Life

5 ways to get to know yourself better

Presented by
Pink Lady® Apples

Ah, life’s big questions – they can be a little overwhelming, can’t they? “Who am I? What do I want to do with my life? What shall I have for lunch?” We’ve all pondered them from time to time (read: at the counter of Pret), but we rarely get any answers.

Which is why we’ve decided to take a little inspiration from Pink Lady® apples. Why? Because they are the first to blossom, but the last to be harvested. They are resolute about how much time they need in the sun. They won’t be rushed, they won’t be bullied, and they most certainly won’t budge until they are ready. Sounds like we could all benefit from making our lives a little more Pink Lady®.

So to help you take on board a little more of the Pink Lady® philosophy, we’ve spoken to the brand’s psychologist friend Professor Janet Reibstein about how to make yourself feel that little bit more confident when it comes to finding your place in life.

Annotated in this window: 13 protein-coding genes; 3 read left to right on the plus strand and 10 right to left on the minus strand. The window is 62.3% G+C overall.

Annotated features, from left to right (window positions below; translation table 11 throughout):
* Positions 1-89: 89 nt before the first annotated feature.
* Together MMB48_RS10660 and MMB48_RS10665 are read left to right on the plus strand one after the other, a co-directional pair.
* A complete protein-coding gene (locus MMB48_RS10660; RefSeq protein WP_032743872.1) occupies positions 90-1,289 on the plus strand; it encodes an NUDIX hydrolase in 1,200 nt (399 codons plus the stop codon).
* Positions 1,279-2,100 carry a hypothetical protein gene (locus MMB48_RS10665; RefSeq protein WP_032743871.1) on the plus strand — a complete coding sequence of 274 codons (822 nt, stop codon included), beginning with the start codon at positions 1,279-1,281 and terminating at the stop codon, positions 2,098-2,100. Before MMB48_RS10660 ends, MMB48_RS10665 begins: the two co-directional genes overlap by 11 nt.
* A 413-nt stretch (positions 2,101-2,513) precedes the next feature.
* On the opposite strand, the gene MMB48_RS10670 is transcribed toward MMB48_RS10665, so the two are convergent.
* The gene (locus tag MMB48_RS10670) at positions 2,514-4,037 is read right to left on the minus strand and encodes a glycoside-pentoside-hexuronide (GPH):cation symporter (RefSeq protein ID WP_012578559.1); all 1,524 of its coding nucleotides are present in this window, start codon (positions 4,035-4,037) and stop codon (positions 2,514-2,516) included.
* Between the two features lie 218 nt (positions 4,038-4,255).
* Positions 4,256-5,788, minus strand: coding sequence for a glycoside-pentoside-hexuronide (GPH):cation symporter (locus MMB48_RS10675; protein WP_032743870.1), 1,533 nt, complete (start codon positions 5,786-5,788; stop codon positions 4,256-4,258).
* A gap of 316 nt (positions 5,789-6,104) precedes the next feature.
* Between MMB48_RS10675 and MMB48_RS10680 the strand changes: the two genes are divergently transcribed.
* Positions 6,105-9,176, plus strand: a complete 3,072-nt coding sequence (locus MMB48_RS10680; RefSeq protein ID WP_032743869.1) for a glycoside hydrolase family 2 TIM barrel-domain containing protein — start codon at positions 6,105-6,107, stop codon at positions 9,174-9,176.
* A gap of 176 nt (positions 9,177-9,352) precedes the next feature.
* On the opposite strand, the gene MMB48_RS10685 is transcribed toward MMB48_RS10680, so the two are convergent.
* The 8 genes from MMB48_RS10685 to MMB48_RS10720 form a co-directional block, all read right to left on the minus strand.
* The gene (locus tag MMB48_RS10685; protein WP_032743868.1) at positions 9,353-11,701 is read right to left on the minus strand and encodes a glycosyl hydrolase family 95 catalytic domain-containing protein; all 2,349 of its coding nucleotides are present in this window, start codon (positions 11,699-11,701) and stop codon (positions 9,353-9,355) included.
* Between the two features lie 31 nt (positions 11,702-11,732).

Check out our five tips below:        

1. Keep asking yourself questions

It’s important to periodically stop and take stock of where you are in life. To do this, think about the compliments you’ve received recently, what you’ve done well, what makes you feel good and what you want to aim for. Asking yourself these questions will help you learn where your strengths lie and develop in the future.

2. Test yourself. Constantly.

Don’t write off things that go ‘wrong’ as failures. These experiences give us robustness and help us learn what our strengths and weaknesses are. So get out of your comfort zone and do something which frightens you.

3. Break your own rules

We constantly make rules for ourselves which, when you think about them, are restrictive and ridiculous. For example, saying you’d never date a smoker. You’re dismissing a huge swathe of potential partners when a) they might quit or b) it might not bother you as much as you think. Realise that you have these rules and then ask yourself whether you actually want to follow them.

4. Do stuff you won’t like

You say, for example, that you don’t like running or team sports. How do you know? Often we base these dislikes on fleeting past experiences, hearsay or peer pressure. But if you try it, you might find out that you actually love the mindfulness that comes with running or the sense of belonging from being in a team. And if it turns out you do dislike it? Well, at least you know for sure.

5. Be curious and interested

Too often we focus on being interesting rather than being interested. But being interested in the world makes you interesting by default and it makes you more secure – by listening and being curious you understand both yourself and others better.